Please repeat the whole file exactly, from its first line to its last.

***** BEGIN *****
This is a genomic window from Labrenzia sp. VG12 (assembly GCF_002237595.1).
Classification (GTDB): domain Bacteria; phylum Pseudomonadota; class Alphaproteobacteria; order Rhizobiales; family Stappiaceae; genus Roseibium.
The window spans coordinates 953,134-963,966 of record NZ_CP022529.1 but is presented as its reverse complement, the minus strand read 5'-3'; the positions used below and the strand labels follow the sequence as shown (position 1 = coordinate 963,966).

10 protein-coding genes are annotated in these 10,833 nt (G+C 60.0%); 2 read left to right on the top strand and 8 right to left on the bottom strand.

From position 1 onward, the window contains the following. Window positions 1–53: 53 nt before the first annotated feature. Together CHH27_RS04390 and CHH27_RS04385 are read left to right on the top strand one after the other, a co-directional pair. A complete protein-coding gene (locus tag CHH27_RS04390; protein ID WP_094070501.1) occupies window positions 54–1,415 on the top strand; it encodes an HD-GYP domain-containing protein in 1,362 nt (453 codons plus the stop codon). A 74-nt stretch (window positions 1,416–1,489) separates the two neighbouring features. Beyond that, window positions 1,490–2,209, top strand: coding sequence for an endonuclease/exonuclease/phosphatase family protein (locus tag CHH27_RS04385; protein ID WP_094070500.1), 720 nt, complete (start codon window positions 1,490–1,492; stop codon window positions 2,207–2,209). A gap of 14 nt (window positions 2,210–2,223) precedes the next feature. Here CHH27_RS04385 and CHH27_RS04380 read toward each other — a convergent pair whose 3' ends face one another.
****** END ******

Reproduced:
This is a genomic window from Labrenzia sp. VG12 (assembly GCF_002237595.1).
Classification (GTDB): domain Bacteria; phylum Pseudomonadota; class Alphaproteobacteria; order Rhizobiales; family Stappiaceae; genus Roseibium.
The window spans coordinates 953,134-963,966 of record NZ_CP022529.1 but is presented as its reverse complement, the minus strand read 5'-3'; the positions used below and the strand labels follow the sequence as shown (position 1 = coordinate 963,966).

10 protein-coding genes are annotated in these 10,833 nt (G+C 60.0%); 2 read left to right on the top strand and 8 right to left on the bottom strand.

From position 1 onward, the window contains the following. Window positions 1–53: 53 nt before the first annotated feature. Together CHH27_RS04390 and CHH27_RS04385 are read left to right on the top strand one after the other, a co-directional pair. A complete protein-coding gene (locus tag CHH27_RS04390; protein ID WP_094070501.1) occupies window positions 54–1,415 on the top strand; it encodes an HD-GYP domain-containing protein in 1,362 nt (453 codons plus the stop codon). A 74-nt stretch (window positions 1,416–1,489) separates the two neighbouring features. Beyond that, window positions 1,490–2,209, top strand: coding sequence for an endonuclease/exonuclease/phosphatase family protein (locus tag CHH27_RS04385; protein ID WP_094070500.1), 720 nt, complete (start codon window positions 1,490–1,492; stop codon window positions 2,207–2,209). A gap of 14 nt (window positions 2,210–2,223) precedes the next feature. Here CHH27_RS04385 and CHH27_RS04380 read toward each other — a convergent pair whose 3' ends face one another.